You walk into the scan room thinking that you’re a happy mum in her second trimester. A fortnight later you find yourself standing in the unmarked section of a silent cemetery, staring at a little wooded glade where your baby’s ashes have been scattered. The shift is so abrupt, so unheralded, that you can spend years trying to catch up with it all.… Read the rest
In this short tutorial, we’re going to walk through the process of using Microsoft Excel to make plots for Record Clustering Analysis, or RCA for short. Even if you don’t have a Microsoft subscription, these instructions should work on the free, online-access Excel version included in Microsoft Office for the Web.… Read the rest
The best stories always start with a map. Whether I was in Narnia or the Hundred Acre Wood, Middle-Earth or Treasure Island, the books of my childhood were ever the richer for having a map at the front, ready to help me navigate those magical worlds.
For me, the maps fascination has never subsided, and I know I’m not alone in this.… Read the rest
Today, we’re going to talk about the elephant in every genealogist’s research room. It’s one we’ve all spent some time with, whether we realise it or not. And what’s more, this particular elephant tends to divert our research when it shouldn’t. At its worst, it can stampede us right off course.… Read the rest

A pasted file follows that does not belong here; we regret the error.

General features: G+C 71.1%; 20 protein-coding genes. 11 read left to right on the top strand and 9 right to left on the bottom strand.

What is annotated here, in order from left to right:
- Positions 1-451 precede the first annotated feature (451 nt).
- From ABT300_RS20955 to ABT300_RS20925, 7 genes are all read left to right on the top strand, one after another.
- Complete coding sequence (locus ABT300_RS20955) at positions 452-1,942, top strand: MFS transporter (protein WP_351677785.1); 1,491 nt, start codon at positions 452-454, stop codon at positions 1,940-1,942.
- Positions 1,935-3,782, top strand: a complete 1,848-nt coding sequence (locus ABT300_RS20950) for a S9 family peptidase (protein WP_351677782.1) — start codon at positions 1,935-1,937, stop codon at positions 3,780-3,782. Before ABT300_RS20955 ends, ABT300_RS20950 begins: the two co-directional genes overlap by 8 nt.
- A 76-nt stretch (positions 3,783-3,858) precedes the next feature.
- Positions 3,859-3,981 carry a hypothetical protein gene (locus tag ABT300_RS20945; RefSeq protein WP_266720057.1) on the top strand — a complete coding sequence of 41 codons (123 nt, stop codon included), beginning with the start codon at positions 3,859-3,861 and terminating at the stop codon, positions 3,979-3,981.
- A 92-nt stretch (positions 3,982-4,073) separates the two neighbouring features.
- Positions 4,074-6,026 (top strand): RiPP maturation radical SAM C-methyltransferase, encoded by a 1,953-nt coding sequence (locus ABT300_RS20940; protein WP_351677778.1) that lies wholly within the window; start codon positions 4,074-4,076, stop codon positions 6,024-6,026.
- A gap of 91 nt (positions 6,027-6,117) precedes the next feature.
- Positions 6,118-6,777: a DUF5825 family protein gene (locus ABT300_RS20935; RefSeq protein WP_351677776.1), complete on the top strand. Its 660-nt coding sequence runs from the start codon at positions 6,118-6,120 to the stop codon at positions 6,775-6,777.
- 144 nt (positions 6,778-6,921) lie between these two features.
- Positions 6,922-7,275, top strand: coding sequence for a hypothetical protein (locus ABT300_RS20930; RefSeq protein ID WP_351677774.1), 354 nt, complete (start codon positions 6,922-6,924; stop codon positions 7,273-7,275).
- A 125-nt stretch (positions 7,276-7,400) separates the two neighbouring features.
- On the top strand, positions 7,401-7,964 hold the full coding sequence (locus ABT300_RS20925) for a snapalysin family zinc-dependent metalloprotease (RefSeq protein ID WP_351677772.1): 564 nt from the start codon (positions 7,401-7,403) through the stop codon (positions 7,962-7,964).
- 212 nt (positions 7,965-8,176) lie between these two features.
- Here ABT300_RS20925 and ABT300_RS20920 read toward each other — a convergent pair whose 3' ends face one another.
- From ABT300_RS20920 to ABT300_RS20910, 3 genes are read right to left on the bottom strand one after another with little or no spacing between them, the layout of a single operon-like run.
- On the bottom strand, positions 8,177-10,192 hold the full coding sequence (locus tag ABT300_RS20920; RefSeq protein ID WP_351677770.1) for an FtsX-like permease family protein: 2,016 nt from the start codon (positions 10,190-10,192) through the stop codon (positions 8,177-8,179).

Picture this scene: you absolutely love chocolate cake and have decided to bake your own. You’ve even bought a cake tin especially for the purpose. You’re thrilled. You can’t wait to get started. Whenever you look at the tin, you think, “that’s the chocolate cake tin”. It’s become so fixed in your mind as the chocolate cake tin that it doesn’t once occur to you to use it to make other flavours of cake: lemon, coffee, blueberry, vanilla…and so there’s a whole load of things you end up missing out on.… Read the rest
For the past few months, the UK National Archives (TNA) has made its digital downloads free of charge until more normal operation resumes. Perhaps inevitably, the keen response in genealogical circles (including in popular magazines such as Who Do You Think You Are?) has focused on some of the main sources used in genealogy research – whether that’s military records, wills and probate documents, or poor law records.… Read the rest
I presume you took my advice from Part 1 and now have tea and biscuits at the ready? Excellent – they’re the foundation of many a good research session. If you followed through Part 1, you’ve now got your research question written down and possibly tacked to the wall or computer screen on a sticky note.… Read the rest